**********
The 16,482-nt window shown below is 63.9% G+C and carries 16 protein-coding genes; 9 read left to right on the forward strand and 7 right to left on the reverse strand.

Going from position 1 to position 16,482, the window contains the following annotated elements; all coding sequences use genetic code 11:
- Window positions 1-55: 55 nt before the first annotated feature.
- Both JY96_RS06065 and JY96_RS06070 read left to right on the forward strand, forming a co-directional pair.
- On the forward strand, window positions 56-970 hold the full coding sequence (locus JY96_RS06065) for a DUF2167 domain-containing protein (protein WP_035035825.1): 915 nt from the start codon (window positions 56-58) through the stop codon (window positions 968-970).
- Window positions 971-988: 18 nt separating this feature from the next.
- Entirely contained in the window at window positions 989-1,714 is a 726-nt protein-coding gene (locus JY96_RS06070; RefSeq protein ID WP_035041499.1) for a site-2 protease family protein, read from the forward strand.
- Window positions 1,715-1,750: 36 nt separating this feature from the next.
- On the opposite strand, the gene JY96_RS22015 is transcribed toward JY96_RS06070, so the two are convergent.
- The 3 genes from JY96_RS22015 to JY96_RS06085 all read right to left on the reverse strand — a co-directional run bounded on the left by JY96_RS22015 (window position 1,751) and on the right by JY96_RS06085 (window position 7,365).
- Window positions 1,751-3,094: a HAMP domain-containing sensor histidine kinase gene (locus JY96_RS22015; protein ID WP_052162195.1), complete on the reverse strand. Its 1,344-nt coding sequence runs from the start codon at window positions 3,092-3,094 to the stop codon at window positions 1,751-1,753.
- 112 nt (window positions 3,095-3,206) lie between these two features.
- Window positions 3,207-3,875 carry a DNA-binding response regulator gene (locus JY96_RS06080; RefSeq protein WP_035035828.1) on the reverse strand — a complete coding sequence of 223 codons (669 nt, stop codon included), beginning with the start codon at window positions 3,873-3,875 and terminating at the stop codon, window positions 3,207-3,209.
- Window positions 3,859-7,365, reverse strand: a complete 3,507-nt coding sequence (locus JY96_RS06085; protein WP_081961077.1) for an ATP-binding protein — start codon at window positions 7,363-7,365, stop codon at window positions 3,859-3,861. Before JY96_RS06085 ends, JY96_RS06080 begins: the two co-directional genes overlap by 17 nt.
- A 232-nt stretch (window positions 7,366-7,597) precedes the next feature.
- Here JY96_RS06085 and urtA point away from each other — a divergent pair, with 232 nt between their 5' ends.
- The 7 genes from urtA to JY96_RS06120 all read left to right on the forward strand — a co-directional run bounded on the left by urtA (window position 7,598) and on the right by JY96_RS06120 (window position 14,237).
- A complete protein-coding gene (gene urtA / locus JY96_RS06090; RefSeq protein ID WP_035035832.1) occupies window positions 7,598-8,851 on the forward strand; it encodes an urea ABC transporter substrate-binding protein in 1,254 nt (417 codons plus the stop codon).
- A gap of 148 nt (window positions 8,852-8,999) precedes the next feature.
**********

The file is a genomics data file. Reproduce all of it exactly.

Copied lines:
The 16,482-nt window shown below is 63.9% G+C and carries 16 protein-coding genes; 9 read left to right on the forward strand and 7 right to left on the reverse strand.

Going from position 1 to position 16,482, the window contains the following annotated elements; all coding sequences use genetic code 11:
- Window positions 1-55: 55 nt before the first annotated feature.
- Both JY96_RS06065 and JY96_RS06070 read left to right on the forward strand, forming a co-directional pair.
- On the forward strand, window positions 56-970 hold the full coding sequence (locus JY96_RS06065) for a DUF2167 domain-containing protein (protein WP_035035825.1): 915 nt from the start codon (window positions 56-58) through the stop codon (window positions 968-970).
- Window positions 971-988: 18 nt separating this feature from the next.
- Entirely contained in the window at window positions 989-1,714 is a 726-nt protein-coding gene (locus JY96_RS06070; RefSeq protein ID WP_035041499.1) for a site-2 protease family protein, read from the forward strand.
- Window positions 1,715-1,750: 36 nt separating this feature from the next.
- On the opposite strand, the gene JY96_RS22015 is transcribed toward JY96_RS06070, so the two are convergent.
- The 3 genes from JY96_RS22015 to JY96_RS06085 all read right to left on the reverse strand — a co-directional run bounded on the left by JY96_RS22015 (window position 1,751) and on the right by JY96_RS06085 (window position 7,365).
- Window positions 1,751-3,094: a HAMP domain-containing sensor histidine kinase gene (locus JY96_RS22015; protein ID WP_052162195.1), complete on the reverse strand. Its 1,344-nt coding sequence runs from the start codon at window positions 3,092-3,094 to the stop codon at window positions 1,751-1,753.
- 112 nt (window positions 3,095-3,206) lie between these two features.
- Window positions 3,207-3,875 carry a DNA-binding response regulator gene (locus JY96_RS06080; RefSeq protein WP_035035828.1) on the reverse strand — a complete coding sequence of 223 codons (669 nt, stop codon included), beginning with the start codon at window positions 3,873-3,875 and terminating at the stop codon, window positions 3,207-3,209.
- Window positions 3,859-7,365, reverse strand: a complete 3,507-nt coding sequence (locus JY96_RS06085; protein WP_081961077.1) for an ATP-binding protein — start codon at window positions 7,363-7,365, stop codon at window positions 3,859-3,861. Before JY96_RS06085 ends, JY96_RS06080 begins: the two co-directional genes overlap by 17 nt.
- A 232-nt stretch (window positions 7,366-7,597) precedes the next feature.
- Here JY96_RS06085 and urtA point away from each other — a divergent pair, with 232 nt between their 5' ends.
- The 7 genes from urtA to JY96_RS06120 all read left to right on the forward strand — a co-directional run bounded on the left by urtA (window position 7,598) and on the right by JY96_RS06120 (window position 14,237).
- A complete protein-coding gene (gene urtA / locus JY96_RS06090; RefSeq protein ID WP_035035832.1) occupies window positions 7,598-8,851 on the forward strand; it encodes an urea ABC transporter substrate-binding protein in 1,254 nt (417 codons plus the stop codon).
- A gap of 148 nt (window positions 8,852-8,999) precedes the next feature.